"We're out to win the title back," varsity squash coach Jack Barnaby '32 said yesterday. With six returning lettermen and four of the best collegiate players in the country, the racqueters just might.
Last year the Harvard squash team lost the Intercollegiate Team Championship for the first time since 1961, when Navy stole the title by a single point. "The service teams are always tough," Barnaby said.
The squash team opens its season Saturday against Cornell. Leading the Harvard squad will be Anil Nayar '69, who last year won the individual title at the Intercollegiate meet and is widely considered the most talented college player in the country.
Captain Rick Sterne '68 will be playing in the number two position. Last February an operation for the removal of a cyst forced Sterne out of action at midseason. His loss was a crucial blow to the team, but this season Sterne is regaining top form. "He's stronger every day," Barnaby said. "He's a real terror on the court."
Behind Sterne is Larry Terrell '70, who will open the season in the third spot against Cornell. Last year Terrell captained the undefeated freshman team and won the National Junior Championship.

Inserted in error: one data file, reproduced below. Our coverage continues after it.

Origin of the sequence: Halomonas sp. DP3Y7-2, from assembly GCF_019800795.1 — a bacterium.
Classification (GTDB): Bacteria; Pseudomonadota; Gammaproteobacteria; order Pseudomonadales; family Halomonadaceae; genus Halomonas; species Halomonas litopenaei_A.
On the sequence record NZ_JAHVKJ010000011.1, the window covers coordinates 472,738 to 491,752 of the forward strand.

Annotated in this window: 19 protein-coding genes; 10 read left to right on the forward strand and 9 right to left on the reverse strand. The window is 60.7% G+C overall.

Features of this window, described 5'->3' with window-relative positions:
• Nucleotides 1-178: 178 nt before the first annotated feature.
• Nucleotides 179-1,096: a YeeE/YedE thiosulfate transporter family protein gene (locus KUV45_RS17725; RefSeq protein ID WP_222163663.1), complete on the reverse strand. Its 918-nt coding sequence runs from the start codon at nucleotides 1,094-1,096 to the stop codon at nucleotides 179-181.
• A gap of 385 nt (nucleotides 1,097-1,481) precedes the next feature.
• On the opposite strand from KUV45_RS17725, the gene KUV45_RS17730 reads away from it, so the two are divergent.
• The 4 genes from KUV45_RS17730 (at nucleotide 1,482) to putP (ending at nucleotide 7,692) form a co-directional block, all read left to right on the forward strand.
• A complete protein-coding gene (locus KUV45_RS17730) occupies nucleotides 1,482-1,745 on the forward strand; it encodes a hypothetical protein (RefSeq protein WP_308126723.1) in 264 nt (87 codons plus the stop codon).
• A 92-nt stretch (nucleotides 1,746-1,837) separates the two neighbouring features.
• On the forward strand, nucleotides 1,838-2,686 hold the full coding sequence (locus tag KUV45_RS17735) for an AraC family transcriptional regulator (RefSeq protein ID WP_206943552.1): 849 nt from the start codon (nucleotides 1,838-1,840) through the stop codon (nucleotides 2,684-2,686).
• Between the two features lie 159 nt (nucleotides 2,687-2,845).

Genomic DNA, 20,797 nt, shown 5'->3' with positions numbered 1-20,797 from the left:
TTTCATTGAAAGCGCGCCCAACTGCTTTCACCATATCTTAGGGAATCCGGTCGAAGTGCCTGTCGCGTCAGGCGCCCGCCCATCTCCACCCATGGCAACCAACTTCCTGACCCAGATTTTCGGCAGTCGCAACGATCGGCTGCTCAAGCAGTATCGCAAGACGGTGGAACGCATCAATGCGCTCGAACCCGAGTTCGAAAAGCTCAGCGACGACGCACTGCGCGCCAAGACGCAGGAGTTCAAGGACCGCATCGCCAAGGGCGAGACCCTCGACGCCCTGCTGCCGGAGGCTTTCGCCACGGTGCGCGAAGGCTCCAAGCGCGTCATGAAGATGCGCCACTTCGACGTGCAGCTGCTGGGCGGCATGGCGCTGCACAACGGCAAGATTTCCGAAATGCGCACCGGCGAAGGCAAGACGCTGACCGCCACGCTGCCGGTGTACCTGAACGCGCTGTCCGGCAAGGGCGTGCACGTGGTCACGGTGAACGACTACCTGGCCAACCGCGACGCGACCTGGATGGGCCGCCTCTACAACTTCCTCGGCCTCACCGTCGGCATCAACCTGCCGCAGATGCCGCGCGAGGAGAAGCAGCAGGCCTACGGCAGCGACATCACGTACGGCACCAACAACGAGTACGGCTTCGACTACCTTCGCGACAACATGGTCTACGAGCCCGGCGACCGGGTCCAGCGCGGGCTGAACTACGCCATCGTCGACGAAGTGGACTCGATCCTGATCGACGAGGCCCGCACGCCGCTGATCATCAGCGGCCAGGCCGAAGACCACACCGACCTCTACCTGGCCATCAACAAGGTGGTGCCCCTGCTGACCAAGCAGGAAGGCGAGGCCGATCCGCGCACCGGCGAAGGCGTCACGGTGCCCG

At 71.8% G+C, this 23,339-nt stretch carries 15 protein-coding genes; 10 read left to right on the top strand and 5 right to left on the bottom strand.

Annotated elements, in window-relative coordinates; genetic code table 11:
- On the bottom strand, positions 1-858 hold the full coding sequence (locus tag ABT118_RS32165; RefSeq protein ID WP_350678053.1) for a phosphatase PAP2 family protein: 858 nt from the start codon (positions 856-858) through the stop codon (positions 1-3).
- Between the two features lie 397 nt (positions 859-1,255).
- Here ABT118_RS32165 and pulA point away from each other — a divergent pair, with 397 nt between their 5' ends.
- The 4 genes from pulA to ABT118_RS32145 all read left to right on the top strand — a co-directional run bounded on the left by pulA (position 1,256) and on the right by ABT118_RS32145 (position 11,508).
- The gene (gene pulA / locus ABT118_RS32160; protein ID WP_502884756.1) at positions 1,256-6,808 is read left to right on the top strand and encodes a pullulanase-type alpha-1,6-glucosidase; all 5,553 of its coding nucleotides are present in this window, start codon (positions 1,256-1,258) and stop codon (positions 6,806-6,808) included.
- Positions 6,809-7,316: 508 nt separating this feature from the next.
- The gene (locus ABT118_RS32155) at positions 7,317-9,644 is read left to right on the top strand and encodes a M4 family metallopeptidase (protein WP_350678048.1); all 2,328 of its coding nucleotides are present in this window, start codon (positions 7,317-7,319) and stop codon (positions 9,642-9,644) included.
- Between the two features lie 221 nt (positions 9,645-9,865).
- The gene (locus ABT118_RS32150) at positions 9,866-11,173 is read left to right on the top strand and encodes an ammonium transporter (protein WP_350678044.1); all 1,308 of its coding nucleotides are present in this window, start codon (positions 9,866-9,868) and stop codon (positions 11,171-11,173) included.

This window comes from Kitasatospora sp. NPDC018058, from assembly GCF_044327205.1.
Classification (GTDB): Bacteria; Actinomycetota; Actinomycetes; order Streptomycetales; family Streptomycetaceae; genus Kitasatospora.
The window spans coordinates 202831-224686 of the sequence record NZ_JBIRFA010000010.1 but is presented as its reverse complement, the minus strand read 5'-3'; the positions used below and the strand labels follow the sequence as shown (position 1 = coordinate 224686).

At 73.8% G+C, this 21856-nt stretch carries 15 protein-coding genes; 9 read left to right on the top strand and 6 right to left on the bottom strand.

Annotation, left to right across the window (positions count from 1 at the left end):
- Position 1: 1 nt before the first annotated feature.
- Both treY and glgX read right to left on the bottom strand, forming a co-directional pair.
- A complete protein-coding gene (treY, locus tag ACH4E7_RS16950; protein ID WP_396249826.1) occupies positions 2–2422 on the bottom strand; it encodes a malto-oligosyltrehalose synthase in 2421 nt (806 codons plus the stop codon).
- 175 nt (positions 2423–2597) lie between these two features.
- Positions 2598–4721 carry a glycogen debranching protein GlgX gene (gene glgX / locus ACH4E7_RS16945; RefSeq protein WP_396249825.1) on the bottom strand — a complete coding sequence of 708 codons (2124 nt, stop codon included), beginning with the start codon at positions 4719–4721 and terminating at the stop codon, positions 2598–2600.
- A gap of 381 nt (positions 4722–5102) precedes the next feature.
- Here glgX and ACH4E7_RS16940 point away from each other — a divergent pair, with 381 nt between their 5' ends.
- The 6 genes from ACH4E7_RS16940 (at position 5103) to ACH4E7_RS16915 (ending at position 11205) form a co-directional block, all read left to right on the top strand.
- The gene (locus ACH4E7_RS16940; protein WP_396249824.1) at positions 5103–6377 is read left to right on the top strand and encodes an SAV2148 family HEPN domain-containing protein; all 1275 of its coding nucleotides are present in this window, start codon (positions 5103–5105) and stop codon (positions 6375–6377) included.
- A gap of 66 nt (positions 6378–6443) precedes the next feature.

An old rival of Terrell's, Jose Gonzalez '68, will play number four. In 1965 and 1966 Gonzalez won the Junior Nationals, edging out Terrell both times.
Michel Scheinmann '69, John Whitbeck '68, Fritz Hobbs '69, and Bruce Weigand '69, will compete in the fifth through eighth positions. The ninth member of the team has not yet been chosen.
"There are challenge matches every day," Barnaby said. "None of the bottom five players are safe. There is tremendous depth in this squad, and we have a lot of promising athletes." The success of the team may well depend upon the performance of the bottom five players the coach added.
The first real test of the season will be the Army match on Dec. 9. "Army's always tough," Barnaby explained. "They really pound the hell out of the ball." Besides Army, the matches against Amherst and Navy give Barnaby most concern.
Barnaby expects an easy victory over Cornell on Saturday. "Cornell traditionally has not been a major force on the squash court," he said.
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